Both Artificial Intelligence (AI) and the Internet of Things (IoT) are terms that evoke futuristic, sci-fi, and generally far-out imagery in us. But the truth is that AI and IoT are already our mundane reality and will continue to become prominent aspects of our lives in the near and far future. Chaney Ojinnaka, the founder, and CEO of VendorMach says in his recently published article that AI has been romanticized into this abstract concept conjuring images of robots doing our housework for us. But what do these terms really denote and what is their relation? Well, both concepts are strongly interrelated, and one can’t really exist without the other. In this article, we explain why IoT needs AI and vice versa.
Let’s start by defining both terms first. IoT is defined as a system of interrelated computing devices, machines, objects, animals, and people that have separate identifiers and an ability to transfer data over a network independently. Practical examples of IoT application today include precision agriculture, remote patient monitoring, and driverless cars like the ones being developed by Google. Simply put, IoT is the internet working of “things” that collects and exchanges information from the environment. AI, on the other hand, is the engine or the “brain” that will enable analytics and decision making from the data collected by IoT. In other words, IoT collects the data and AI processes this data in order to make sense of it. You can see these systems working together in devices like fitness trackers and Google Home.
Why IoT and AI need each other?
But why exactly can’t IoT function without AI? Well, Mark Jaffe, who is CEO of the anomaly detection company Prelert, explains this in an article published in Wired. Jaffe says that as IoT continues to expand, so will the volume of the data collected. This expansion will probably increase to an overwhelming level, and analyzing this large data may become a problem without an effective AI system. That’s exactly why, as Jaffe explains it, we need to improve the speed and accuracy of data analysis with AI in order to see IoT live up to its promise. But he also sees that developing accurate big data analysis is possible thanks to machine learning which is already in use as seen in intelligent virtual assistant technology and the like.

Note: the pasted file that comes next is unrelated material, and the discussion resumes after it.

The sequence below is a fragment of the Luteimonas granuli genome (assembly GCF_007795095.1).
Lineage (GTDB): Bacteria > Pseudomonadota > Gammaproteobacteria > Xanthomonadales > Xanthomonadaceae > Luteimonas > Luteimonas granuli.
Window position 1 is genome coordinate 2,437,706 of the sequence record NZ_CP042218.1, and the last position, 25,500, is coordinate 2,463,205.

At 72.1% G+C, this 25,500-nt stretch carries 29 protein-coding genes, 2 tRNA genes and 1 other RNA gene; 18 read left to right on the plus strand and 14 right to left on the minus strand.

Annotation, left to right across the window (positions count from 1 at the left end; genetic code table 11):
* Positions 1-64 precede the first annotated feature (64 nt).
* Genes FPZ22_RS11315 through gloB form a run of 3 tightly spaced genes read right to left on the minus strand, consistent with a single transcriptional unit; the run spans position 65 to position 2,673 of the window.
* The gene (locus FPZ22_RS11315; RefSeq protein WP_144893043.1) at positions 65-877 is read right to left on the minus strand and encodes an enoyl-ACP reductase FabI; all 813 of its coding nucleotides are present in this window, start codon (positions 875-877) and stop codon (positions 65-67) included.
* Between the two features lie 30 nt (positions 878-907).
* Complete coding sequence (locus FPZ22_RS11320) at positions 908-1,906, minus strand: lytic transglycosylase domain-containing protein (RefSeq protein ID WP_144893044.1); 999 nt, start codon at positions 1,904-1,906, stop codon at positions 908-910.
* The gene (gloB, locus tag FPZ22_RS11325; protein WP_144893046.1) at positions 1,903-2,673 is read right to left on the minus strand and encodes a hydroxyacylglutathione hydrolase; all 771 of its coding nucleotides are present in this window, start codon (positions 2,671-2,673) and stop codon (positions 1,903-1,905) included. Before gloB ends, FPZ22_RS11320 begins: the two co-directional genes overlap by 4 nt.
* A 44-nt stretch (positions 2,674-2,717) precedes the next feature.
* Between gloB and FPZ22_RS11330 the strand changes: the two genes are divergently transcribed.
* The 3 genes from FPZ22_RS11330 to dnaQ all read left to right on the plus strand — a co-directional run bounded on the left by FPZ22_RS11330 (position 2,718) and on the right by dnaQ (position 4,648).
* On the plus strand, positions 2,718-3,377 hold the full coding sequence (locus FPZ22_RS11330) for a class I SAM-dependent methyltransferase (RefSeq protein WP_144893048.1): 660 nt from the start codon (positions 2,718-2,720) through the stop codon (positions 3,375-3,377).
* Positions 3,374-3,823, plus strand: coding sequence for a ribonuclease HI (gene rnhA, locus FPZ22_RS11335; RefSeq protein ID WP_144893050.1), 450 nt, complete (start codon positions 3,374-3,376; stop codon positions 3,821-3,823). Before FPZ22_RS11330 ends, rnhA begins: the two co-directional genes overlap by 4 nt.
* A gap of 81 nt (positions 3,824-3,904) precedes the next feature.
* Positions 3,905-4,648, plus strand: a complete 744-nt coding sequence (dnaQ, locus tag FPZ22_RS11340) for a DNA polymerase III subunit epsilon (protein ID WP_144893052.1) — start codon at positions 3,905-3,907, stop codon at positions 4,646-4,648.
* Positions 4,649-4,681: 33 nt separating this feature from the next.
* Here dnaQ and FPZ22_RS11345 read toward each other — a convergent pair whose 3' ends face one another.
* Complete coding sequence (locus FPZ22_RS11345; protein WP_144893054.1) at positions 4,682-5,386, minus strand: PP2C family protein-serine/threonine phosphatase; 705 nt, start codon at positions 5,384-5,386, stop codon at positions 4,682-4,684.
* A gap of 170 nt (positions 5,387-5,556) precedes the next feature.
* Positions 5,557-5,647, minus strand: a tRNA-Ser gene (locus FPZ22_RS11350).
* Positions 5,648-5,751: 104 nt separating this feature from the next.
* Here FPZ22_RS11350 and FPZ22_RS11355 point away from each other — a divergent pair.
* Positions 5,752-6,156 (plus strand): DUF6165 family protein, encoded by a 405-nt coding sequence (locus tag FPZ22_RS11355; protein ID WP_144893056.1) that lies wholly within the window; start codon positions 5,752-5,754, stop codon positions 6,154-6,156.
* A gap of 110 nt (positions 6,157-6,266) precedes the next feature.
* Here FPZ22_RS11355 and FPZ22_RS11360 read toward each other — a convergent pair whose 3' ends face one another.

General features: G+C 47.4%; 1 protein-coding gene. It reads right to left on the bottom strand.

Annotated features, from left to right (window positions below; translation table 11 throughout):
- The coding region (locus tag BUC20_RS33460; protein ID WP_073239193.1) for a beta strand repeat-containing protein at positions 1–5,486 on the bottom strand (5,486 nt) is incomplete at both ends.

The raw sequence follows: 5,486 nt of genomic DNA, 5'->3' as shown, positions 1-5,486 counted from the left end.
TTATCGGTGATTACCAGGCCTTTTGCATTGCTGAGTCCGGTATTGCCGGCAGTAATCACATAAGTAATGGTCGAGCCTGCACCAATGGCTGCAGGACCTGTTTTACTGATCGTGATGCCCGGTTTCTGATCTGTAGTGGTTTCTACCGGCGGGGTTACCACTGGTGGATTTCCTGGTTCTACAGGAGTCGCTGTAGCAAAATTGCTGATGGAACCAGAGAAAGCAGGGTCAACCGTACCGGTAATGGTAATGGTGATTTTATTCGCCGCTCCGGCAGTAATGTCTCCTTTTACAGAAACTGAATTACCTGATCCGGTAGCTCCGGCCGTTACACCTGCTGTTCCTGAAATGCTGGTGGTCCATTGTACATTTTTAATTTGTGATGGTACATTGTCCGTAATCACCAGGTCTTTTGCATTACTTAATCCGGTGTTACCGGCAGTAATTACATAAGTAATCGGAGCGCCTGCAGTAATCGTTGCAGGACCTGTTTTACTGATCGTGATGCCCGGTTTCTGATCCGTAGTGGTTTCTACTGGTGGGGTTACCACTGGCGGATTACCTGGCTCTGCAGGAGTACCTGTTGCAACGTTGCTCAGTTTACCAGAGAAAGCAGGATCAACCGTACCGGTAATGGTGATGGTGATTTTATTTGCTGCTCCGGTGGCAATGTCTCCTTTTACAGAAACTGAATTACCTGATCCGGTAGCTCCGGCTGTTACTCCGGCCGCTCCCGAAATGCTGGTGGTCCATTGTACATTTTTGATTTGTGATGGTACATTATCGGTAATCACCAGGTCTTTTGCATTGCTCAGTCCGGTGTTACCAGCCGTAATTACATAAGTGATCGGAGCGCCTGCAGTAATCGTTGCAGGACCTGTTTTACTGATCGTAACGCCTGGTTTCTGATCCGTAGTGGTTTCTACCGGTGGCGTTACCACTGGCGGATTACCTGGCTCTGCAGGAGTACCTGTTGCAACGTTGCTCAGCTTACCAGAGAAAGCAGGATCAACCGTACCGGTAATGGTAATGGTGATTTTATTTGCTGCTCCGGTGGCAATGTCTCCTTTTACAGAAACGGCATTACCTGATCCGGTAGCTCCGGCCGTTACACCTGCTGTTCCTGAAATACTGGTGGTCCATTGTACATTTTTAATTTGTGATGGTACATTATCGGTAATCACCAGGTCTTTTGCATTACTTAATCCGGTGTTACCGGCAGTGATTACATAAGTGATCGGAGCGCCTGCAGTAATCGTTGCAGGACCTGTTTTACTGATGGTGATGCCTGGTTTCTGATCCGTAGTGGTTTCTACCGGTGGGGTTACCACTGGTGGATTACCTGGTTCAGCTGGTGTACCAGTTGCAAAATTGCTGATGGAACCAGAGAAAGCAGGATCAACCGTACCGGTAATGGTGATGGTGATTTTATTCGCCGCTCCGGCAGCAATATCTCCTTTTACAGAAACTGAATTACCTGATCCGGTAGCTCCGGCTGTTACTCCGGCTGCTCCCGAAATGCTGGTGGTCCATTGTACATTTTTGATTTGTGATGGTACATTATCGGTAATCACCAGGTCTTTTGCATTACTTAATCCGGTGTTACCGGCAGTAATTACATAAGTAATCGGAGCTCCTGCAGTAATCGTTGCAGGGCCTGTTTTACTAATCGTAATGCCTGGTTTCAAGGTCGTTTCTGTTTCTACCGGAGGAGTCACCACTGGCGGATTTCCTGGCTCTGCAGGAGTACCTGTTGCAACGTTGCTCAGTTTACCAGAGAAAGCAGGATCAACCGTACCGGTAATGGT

The problem with data volume
Collecting data is one thing, and we see it in our apps, home appliances, cars, and medical devices. But sorting, analyzing, and making sense of that data is a completely different thing. Thankfully, AI is continuing to advance, and we’re seeing AI models that are becoming increasingly superior in sorting data almost like a human brain. Just think Artificial Neural Network technology that can self-learn and solve complex problems without human input. But we’ll need to develop faster and more accurate AIs in order to keep up with the sheer volume of data being collected as IoT starts to penetrate almost all aspects of our lives.
Some concerns about this new technology
Now, with Artificial Intelligence and IoT technology constantly collecting and analyzing our private data, there comes the question of security, consumer privacy, and safety. But this is often the case with any new technology emerging. The same concerns emerged when the internet first started explains Nermin Hajdarbegovic for Toptal. Malware was the main security concern and that was successfully tackled with anti-malware technology. The same is likely to happen with IoT as researchers are already looking for ways to tackle the above-mentioned issues when trying to implement IoT technology safely.
What good does all this bring?
But on the positive side note, we can see great things happening as the IoT-AI tandem continues to develop. Research on AI and IoT is huge, and a growing body of this research is focusing on the practical application of such technology that could just make our lives better. For instance, a study that was published the journal Advances in Internet of Things explains that IoT technology as in the case of smart home setups are good for the environment. We can see similar benefits happening in the development of Smart Cities as outlined in a research article published in the Open Journal of Internet of Things (OJIOT). Let’s just hope that this kind of technological advancement will prove to be good for our environment.
While IoT is quite impressive, it really doesn’t amount to much without a good-enough AI system. Both technologies need to reach the same level of development in order to function as perfectly as we believe they should and would. Scientists are trying to find ways to make more intelligent data analysis software and devices in order to make safe and effective IoT a reality. It may take some time before this happens because AI development is lagging behind IoT, but the possibility is, nevertheless, there.